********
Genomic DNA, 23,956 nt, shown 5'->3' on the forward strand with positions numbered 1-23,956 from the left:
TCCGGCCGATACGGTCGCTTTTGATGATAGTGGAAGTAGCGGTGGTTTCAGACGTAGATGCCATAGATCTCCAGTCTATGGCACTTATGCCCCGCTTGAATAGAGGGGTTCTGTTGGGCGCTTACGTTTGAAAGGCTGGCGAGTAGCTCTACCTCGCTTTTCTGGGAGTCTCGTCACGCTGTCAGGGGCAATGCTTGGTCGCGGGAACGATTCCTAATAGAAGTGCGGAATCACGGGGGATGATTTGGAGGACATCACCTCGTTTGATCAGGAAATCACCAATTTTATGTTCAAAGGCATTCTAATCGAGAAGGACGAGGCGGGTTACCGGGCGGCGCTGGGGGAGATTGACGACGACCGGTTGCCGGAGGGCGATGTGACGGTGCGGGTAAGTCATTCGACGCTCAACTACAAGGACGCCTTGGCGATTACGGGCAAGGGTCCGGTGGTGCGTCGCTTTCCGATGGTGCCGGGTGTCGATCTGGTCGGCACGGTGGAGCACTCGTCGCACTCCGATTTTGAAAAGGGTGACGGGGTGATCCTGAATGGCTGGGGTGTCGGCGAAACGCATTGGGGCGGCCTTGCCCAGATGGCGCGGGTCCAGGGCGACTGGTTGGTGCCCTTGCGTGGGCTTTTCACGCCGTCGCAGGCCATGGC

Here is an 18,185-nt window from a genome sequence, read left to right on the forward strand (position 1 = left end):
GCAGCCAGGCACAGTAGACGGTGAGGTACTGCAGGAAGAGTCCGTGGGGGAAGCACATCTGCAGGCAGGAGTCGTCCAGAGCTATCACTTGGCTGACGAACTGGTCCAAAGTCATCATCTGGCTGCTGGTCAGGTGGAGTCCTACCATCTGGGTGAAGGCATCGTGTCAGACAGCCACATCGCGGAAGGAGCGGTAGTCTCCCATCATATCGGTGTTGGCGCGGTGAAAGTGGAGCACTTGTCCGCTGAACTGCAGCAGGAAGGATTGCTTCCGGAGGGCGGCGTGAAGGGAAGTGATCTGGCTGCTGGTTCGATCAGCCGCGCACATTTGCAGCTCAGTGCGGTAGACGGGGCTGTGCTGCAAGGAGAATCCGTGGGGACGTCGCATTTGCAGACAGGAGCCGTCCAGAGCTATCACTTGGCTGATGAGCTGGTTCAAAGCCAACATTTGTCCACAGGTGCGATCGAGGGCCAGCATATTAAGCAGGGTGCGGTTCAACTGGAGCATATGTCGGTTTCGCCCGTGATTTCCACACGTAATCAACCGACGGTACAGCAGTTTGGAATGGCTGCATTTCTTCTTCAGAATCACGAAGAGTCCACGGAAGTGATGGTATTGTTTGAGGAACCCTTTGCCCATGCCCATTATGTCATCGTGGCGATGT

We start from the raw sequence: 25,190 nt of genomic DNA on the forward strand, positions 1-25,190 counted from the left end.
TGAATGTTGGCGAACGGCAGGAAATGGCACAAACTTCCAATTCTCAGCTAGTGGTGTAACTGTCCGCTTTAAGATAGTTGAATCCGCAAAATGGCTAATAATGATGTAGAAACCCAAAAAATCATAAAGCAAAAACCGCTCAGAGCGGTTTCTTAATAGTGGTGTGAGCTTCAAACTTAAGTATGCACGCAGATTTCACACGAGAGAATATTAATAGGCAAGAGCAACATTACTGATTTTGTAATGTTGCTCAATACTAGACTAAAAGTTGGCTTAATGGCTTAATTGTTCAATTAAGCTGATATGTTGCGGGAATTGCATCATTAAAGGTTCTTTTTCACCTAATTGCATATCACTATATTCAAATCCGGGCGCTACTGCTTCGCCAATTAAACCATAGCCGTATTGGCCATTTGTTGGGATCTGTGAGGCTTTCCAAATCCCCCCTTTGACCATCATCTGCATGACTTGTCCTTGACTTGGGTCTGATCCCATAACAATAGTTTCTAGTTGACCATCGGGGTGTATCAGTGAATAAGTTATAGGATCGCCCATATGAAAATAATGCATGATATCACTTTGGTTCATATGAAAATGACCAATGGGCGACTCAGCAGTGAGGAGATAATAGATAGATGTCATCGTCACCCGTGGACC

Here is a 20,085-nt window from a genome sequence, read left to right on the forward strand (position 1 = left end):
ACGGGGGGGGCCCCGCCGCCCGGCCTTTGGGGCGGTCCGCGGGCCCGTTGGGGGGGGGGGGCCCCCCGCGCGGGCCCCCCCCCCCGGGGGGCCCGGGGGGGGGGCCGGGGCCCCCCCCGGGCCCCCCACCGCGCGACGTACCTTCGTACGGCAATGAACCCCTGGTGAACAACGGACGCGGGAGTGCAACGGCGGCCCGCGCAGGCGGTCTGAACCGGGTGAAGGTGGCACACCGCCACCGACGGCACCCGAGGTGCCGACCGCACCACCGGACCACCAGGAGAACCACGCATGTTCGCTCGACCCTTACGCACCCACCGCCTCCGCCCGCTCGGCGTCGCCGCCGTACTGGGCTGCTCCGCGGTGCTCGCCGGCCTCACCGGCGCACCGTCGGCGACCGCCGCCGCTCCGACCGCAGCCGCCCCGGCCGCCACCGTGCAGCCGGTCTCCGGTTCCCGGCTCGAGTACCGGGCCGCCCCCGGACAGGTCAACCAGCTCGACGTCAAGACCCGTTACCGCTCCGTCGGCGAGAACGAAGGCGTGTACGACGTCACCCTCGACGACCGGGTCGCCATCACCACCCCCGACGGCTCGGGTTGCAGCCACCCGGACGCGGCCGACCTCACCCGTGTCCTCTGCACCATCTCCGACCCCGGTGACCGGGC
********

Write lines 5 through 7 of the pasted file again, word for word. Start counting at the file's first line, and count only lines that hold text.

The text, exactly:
We start from the raw sequence: 25,190 nt of genomic DNA on the forward strand, positions 1-25,190 counted from the left end.
TGAATGTTGGCGAACGGCAGGAAATGGCACAAACTTCCAATTCTCAGCTAGTGGTGTAACTGTCCGCTTTAAGATAGTTGAATCCGCAAAATGGCTAATAATGATGTAGAAACCCAAAAAATCATAAAGCAAAAACCGCTCAGAGCGGTTTCTTAATAGTGGTGTGAGCTTCAAACTTAAGTATGCACGCAGATTTCACACGAGAGAATATTAATAGGCAAGAGCAACATTACTGATTTTGTAATGTTGCTCAATACTAGACTAAAAGTTGGCTTAATGGCTTAATTGTTCAATTAAGCTGATATGTTGCGGGAATTGCATCATTAAAGGTTCTTTTTCACCTAATTGCATATCACTATATTCAAATCCGGGCGCTACTGCTTCGCCAATTAAACCATAGCCGTATTGGCCATTTGTTGGGATCTGTGAGGCTTTCCAAATCCCCCCTTTGACCATCATCTGCATGACTTGTCCTTGACTTGGGTCTGATCCCATAACAATAGTTTCTAGTTGACCATCGGGGTGTATCAGTGAATAAGTTATAGGATCGCCCATATGAAAATAATGCATGATATCACTTTGGTTCATATGAAAATGACCAATGGGCGACTCAGCAGTGAGGAGATAATAGATAGATGTCATCGTCACCCGTGGACC

Here is a 20,085-nt window from a genome sequence, read left to right on the forward strand (position 1 = left end):